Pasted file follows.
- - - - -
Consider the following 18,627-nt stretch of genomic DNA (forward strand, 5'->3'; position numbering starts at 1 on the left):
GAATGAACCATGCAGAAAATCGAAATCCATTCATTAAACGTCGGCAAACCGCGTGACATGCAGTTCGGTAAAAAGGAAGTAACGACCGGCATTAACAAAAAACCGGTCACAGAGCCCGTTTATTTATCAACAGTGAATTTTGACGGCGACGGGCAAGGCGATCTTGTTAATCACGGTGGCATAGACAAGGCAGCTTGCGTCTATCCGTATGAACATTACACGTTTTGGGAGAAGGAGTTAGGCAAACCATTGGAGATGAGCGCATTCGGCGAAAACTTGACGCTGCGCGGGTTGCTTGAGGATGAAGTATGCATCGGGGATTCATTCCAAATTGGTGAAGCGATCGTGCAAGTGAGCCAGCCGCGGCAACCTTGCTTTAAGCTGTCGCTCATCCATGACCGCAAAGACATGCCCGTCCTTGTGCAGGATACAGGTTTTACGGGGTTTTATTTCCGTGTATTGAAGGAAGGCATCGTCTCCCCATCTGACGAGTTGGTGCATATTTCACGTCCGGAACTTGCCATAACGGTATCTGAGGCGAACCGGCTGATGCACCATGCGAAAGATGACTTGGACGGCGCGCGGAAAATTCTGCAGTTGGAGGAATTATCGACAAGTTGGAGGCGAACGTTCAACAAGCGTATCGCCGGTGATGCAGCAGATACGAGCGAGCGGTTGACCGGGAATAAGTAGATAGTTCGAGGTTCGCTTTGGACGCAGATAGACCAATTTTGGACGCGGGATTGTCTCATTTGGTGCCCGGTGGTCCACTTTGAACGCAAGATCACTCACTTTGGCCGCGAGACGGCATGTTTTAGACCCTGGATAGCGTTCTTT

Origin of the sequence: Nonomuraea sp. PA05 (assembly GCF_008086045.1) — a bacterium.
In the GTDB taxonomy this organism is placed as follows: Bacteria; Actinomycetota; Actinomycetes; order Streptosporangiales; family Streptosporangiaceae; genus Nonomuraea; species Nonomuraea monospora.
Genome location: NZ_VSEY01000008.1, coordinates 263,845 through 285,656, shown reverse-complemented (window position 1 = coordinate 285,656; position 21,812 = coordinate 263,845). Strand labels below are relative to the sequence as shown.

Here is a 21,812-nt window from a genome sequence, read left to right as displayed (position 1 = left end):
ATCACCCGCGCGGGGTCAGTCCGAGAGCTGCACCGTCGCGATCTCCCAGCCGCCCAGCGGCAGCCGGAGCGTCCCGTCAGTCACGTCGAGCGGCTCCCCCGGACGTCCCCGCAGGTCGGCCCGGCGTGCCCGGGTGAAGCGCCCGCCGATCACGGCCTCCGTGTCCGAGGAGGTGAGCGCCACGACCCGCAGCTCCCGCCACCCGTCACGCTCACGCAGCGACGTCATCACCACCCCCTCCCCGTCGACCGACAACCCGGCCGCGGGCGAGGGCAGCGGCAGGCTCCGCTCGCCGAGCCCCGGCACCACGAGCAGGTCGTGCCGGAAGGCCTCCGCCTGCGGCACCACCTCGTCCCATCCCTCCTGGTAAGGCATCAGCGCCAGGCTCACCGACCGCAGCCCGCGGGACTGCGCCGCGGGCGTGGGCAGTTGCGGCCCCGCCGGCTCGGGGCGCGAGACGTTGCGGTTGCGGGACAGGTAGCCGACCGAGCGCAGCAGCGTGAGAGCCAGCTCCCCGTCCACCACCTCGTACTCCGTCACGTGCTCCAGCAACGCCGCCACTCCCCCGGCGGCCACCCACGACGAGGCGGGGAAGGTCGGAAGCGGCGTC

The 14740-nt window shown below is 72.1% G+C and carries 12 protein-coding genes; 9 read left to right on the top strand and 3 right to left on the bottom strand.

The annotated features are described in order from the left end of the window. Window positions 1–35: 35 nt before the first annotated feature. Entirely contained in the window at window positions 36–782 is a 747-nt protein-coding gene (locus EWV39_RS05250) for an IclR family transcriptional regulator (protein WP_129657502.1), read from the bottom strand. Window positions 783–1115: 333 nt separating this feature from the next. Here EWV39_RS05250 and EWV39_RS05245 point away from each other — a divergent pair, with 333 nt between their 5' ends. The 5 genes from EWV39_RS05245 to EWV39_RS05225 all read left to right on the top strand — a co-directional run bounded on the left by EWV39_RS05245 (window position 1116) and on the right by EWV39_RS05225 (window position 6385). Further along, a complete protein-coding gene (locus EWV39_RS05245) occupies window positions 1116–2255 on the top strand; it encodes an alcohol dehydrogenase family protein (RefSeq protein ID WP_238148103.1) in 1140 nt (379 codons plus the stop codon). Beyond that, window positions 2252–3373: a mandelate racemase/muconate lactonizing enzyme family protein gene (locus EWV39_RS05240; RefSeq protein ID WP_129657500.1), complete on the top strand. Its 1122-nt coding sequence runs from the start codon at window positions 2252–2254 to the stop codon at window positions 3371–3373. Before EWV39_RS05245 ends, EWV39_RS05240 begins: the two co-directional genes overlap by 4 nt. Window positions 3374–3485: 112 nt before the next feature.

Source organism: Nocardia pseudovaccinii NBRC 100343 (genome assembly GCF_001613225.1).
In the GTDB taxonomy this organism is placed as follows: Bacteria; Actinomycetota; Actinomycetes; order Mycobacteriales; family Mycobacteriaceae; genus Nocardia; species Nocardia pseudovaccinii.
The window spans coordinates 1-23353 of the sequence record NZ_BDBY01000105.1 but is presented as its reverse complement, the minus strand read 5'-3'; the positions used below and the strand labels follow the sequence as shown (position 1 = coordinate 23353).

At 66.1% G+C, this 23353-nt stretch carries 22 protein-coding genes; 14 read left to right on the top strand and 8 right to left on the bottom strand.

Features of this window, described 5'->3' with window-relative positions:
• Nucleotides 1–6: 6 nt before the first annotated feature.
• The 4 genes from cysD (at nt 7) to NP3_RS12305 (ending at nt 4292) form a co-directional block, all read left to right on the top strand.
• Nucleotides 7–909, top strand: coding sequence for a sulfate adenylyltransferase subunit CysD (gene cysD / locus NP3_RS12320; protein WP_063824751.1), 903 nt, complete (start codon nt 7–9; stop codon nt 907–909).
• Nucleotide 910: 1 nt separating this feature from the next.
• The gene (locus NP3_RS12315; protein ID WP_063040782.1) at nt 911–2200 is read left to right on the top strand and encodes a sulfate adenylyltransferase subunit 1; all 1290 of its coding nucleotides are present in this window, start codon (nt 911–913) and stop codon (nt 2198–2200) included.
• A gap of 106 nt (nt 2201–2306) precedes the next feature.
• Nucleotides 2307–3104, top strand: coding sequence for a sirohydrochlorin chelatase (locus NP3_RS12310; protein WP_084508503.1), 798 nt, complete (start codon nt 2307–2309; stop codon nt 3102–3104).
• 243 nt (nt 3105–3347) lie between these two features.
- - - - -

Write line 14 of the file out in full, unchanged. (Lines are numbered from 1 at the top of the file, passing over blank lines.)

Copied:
Features of this window, described 5'->3' with window-relative positions: